Though she was accepted to multiple 4 year colleges, Francesca Hartmann, senior, chose to attend Moorpark College and transfer to a 4 year after completing Moorpark. “I was getting charged an international tuition due to the fact that I’m not an American citizen. I don’t think going into so much debt is worth it at all, so that is what made me choose Moorpark,” Hartmann said. Hartmann will major in biology to pursue her goal of becoming a surgeon, fueled by her interest in human anatomy and passion for helping others. Attending community college comes with its perks too. “I’m saving all the money that would be spent in two years of tuition and living expenses, there’s no need to worry about finding roommates or alternative transportation,” Hartmann said. Hartmann looks forward to a different schedule, more driving and more independence. She also hopes to travel more and start a medical apprenticeship program. Hartmann is looking forward to graduating and to her future. “While [high school] was a good experience, it was very stressful academically and I’m ready to start a new chapter of my life overall. I’d say it’s bittersweet because of all the things we’re also leaving behind but it was great while it lasted,” Hartmann said.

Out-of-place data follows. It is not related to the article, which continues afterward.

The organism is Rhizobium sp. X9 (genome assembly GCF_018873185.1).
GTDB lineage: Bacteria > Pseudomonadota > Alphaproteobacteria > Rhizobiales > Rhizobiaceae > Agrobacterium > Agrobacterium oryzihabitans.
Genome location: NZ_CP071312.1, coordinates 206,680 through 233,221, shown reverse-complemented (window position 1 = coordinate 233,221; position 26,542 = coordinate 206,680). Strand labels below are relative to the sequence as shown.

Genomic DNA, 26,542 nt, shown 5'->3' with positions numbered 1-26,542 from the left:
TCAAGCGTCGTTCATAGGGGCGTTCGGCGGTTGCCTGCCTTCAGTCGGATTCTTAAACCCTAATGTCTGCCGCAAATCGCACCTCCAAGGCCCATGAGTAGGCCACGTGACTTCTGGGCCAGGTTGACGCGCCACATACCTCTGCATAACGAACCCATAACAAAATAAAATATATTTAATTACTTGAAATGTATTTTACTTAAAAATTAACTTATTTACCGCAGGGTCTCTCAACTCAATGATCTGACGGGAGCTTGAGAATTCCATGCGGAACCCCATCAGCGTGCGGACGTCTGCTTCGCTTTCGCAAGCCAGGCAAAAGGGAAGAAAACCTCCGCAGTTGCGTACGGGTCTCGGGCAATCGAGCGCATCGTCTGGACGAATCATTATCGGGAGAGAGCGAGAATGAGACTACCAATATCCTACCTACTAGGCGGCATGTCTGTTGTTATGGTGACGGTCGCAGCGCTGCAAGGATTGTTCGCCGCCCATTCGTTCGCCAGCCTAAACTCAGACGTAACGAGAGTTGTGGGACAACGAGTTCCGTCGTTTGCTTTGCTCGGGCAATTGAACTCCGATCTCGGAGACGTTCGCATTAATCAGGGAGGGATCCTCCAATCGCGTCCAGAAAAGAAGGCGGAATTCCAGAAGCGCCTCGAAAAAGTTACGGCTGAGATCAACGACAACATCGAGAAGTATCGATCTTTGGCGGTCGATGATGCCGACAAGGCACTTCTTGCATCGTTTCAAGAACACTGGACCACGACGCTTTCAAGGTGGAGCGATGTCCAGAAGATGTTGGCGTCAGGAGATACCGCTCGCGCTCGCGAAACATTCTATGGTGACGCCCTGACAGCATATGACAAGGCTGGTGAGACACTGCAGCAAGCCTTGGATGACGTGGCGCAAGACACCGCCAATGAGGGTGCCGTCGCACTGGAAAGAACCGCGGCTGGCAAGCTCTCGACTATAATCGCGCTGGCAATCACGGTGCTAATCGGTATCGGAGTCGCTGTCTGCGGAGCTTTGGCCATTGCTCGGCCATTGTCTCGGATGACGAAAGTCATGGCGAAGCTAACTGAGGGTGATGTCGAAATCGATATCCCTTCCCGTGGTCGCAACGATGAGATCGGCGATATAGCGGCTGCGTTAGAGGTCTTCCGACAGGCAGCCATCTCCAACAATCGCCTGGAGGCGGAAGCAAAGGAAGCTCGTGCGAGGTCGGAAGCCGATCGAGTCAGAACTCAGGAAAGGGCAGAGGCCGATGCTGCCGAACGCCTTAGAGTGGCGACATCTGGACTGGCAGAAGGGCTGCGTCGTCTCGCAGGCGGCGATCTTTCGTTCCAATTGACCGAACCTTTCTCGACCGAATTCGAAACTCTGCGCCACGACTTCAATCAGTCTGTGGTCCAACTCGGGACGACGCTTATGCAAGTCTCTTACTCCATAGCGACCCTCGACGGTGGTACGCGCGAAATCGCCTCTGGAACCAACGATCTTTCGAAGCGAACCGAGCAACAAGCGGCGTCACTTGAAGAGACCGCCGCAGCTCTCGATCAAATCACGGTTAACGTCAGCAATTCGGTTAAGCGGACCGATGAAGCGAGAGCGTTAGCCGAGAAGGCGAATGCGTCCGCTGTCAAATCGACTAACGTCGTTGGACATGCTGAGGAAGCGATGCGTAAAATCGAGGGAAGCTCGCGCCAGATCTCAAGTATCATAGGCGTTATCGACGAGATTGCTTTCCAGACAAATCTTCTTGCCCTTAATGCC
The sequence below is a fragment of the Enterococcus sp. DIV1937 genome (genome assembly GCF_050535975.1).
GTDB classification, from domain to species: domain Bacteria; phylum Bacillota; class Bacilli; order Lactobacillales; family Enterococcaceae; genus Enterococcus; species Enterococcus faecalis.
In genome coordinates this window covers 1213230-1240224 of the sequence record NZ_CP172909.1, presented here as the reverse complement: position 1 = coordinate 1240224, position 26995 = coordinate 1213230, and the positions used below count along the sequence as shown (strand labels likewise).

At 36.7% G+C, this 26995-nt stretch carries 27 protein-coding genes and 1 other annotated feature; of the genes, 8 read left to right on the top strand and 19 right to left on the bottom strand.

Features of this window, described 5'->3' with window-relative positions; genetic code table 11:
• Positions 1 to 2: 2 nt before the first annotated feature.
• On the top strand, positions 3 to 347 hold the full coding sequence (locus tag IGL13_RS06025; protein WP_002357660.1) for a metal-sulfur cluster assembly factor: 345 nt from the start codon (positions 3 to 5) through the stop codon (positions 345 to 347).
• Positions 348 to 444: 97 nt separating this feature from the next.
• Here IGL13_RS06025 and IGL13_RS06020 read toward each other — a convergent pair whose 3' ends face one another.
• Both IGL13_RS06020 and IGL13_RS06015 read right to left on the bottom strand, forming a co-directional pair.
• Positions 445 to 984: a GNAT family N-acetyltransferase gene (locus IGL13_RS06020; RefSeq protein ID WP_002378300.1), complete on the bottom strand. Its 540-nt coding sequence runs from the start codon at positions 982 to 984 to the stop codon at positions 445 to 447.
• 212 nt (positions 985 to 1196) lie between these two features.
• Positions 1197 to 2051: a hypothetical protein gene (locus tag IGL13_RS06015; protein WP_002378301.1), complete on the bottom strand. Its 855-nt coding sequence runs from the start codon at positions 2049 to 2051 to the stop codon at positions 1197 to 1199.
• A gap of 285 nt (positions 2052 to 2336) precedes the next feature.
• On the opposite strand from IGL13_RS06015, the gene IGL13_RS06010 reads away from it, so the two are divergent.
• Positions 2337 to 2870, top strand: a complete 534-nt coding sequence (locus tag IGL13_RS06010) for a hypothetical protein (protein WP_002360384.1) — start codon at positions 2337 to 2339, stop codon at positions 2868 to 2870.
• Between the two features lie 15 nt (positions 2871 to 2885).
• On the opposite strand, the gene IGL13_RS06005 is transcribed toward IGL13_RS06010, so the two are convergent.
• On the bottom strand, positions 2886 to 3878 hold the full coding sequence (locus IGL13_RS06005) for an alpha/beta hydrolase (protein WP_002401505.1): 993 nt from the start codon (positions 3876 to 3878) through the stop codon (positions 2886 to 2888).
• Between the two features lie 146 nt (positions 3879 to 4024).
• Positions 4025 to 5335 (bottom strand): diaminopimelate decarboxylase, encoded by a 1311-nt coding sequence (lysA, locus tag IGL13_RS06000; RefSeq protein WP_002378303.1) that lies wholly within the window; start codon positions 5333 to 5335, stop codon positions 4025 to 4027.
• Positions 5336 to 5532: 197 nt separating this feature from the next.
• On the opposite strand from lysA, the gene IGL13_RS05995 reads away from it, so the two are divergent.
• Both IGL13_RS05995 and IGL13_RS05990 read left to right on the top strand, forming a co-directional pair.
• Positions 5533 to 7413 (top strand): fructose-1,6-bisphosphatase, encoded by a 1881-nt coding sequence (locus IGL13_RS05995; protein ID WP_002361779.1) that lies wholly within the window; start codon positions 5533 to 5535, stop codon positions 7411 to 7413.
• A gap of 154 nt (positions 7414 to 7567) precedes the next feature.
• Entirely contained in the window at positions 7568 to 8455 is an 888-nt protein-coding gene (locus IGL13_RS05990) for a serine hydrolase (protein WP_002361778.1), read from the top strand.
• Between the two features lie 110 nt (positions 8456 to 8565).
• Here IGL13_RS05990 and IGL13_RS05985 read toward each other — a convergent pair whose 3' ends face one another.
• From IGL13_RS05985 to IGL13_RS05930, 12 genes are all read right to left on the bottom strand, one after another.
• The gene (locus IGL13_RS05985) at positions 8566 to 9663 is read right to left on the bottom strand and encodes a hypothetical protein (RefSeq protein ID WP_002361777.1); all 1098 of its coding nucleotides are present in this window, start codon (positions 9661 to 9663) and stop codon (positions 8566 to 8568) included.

Cameron Scacheri, senior, recently decided to attend Moorpark College this fall, instead of studying automotive technology at Pierce Community College. “I had a conversation with my counselor and boss, and realized it’s very difficult to make money in the trades, and since I want to be well off, I decided to take the most conventional route and go for stability,” Scacheri said. He has been working at Bavarian Performance Specialists, a car repair shop, as he is interested in the automobiles and is also working on his own project-car. However, he plans to go back to the automobile business if going the psychology route at Moorpark College doesn’t work out for him. While Scacheri enjoys learning, he feels that the educational system doesn’t fit his needs. “I think we need to have more focus on specialty areas, so if you have an idea of what you want to do [after high school], you should be able to start learning that topic earlier on,” Scacheri said. Though Scacheri disliked school, he would advise other high schoolers to “do your best while you can and stay on top of your work. You should do your best to get good grades even if it doesn’t feel necessary or you don’t want to,” Scacheri said.

In fall of 2023, David Kwon, senior, will be attending Princeton University to pursue a degree in operations research and financial engineering. “II chose to aim high with Princeton because their financial aid is really good. So I thought that I would still be saving a lot of money as opposed to if I went to another four year university by choosing Princeton because as from what I’m aware of, they have like the highest amount of endowment per student because they have less students and other schools that have a lot of money donations as well ” Kwon said. Kwon has been interested in pursuing a degree in financial engineering since he took an economics class earlier this year. As he starts school at Princeton, he hopes to continue pursuing his hobbies.“I think I plan on keeping mostly everything I do the same, especially music. I’m really passionate about music, so I hope to keep playing. I hope to join the Princeton University orchestra with clarinet,” Kwon said.